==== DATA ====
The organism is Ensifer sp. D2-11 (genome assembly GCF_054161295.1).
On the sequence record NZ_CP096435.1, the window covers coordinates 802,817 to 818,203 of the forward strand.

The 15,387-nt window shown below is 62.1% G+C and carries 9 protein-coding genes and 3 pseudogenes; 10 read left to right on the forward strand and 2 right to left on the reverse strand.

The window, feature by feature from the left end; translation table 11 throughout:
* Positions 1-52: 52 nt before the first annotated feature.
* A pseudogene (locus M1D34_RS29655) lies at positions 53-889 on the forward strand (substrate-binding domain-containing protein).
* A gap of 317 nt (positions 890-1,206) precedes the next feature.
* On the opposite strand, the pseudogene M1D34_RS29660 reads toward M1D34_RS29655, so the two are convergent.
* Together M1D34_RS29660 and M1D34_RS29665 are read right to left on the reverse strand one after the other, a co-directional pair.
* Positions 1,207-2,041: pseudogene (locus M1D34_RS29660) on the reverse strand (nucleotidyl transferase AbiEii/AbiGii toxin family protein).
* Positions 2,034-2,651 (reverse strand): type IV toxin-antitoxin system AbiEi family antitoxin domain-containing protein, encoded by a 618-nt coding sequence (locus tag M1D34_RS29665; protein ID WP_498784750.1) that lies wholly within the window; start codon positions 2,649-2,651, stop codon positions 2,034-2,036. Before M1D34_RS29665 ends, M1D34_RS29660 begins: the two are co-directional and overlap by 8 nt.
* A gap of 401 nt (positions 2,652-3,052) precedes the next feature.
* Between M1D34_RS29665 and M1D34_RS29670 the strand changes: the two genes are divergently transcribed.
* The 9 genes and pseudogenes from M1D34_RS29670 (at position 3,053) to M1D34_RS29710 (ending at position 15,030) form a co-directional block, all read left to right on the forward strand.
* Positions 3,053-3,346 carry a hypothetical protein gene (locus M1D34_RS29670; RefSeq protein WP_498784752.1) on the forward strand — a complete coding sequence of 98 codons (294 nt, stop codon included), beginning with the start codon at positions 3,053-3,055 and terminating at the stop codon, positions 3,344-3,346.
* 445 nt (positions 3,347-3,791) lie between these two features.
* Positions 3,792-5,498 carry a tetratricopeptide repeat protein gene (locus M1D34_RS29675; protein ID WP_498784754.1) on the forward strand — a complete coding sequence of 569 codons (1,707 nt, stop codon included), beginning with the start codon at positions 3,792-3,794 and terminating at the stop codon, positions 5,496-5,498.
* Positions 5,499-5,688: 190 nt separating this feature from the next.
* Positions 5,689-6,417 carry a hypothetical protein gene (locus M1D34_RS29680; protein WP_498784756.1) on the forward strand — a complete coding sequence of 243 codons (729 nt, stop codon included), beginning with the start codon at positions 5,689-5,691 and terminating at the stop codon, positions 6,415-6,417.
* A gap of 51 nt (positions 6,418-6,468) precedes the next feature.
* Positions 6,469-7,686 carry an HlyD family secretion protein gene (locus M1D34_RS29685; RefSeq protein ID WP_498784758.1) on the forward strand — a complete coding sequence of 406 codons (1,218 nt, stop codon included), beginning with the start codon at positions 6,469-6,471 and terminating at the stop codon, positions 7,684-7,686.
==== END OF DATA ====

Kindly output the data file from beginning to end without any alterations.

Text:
The organism is Ensifer sp. D2-11 (genome assembly GCF_054161295.1).
On the sequence record NZ_CP096435.1, the window covers coordinates 802,817 to 818,203 of the forward strand.

The 15,387-nt window shown below is 62.1% G+C and carries 9 protein-coding genes and 3 pseudogenes; 10 read left to right on the forward strand and 2 right to left on the reverse strand.

The window, feature by feature from the left end; translation table 11 throughout:
* Positions 1-52: 52 nt before the first annotated feature.
* A pseudogene (locus M1D34_RS29655) lies at positions 53-889 on the forward strand (substrate-binding domain-containing protein).
* A gap of 317 nt (positions 890-1,206) precedes the next feature.
* On the opposite strand, the pseudogene M1D34_RS29660 reads toward M1D34_RS29655, so the two are convergent.
* Together M1D34_RS29660 and M1D34_RS29665 are read right to left on the reverse strand one after the other, a co-directional pair.
* Positions 1,207-2,041: pseudogene (locus M1D34_RS29660) on the reverse strand (nucleotidyl transferase AbiEii/AbiGii toxin family protein).
* Positions 2,034-2,651 (reverse strand): type IV toxin-antitoxin system AbiEi family antitoxin domain-containing protein, encoded by a 618-nt coding sequence (locus tag M1D34_RS29665; protein ID WP_498784750.1) that lies wholly within the window; start codon positions 2,649-2,651, stop codon positions 2,034-2,036. Before M1D34_RS29665 ends, M1D34_RS29660 begins: the two are co-directional and overlap by 8 nt.
* A gap of 401 nt (positions 2,652-3,052) precedes the next feature.
* Between M1D34_RS29665 and M1D34_RS29670 the strand changes: the two genes are divergently transcribed.
* The 9 genes and pseudogenes from M1D34_RS29670 (at position 3,053) to M1D34_RS29710 (ending at position 15,030) form a co-directional block, all read left to right on the forward strand.
* Positions 3,053-3,346 carry a hypothetical protein gene (locus M1D34_RS29670; RefSeq protein WP_498784752.1) on the forward strand — a complete coding sequence of 98 codons (294 nt, stop codon included), beginning with the start codon at positions 3,053-3,055 and terminating at the stop codon, positions 3,344-3,346.
* 445 nt (positions 3,347-3,791) lie between these two features.
* Positions 3,792-5,498 carry a tetratricopeptide repeat protein gene (locus M1D34_RS29675; protein ID WP_498784754.1) on the forward strand — a complete coding sequence of 569 codons (1,707 nt, stop codon included), beginning with the start codon at positions 3,792-3,794 and terminating at the stop codon, positions 5,496-5,498.
* Positions 5,499-5,688: 190 nt separating this feature from the next.
* Positions 5,689-6,417 carry a hypothetical protein gene (locus M1D34_RS29680; protein WP_498784756.1) on the forward strand — a complete coding sequence of 243 codons (729 nt, stop codon included), beginning with the start codon at positions 5,689-5,691 and terminating at the stop codon, positions 6,415-6,417.
* A gap of 51 nt (positions 6,418-6,468) precedes the next feature.
* Positions 6,469-7,686 carry an HlyD family secretion protein gene (locus M1D34_RS29685; RefSeq protein ID WP_498784758.1) on the forward strand — a complete coding sequence of 406 codons (1,218 nt, stop codon included), beginning with the start codon at positions 6,469-6,471 and terminating at the stop codon, positions 7,684-7,686.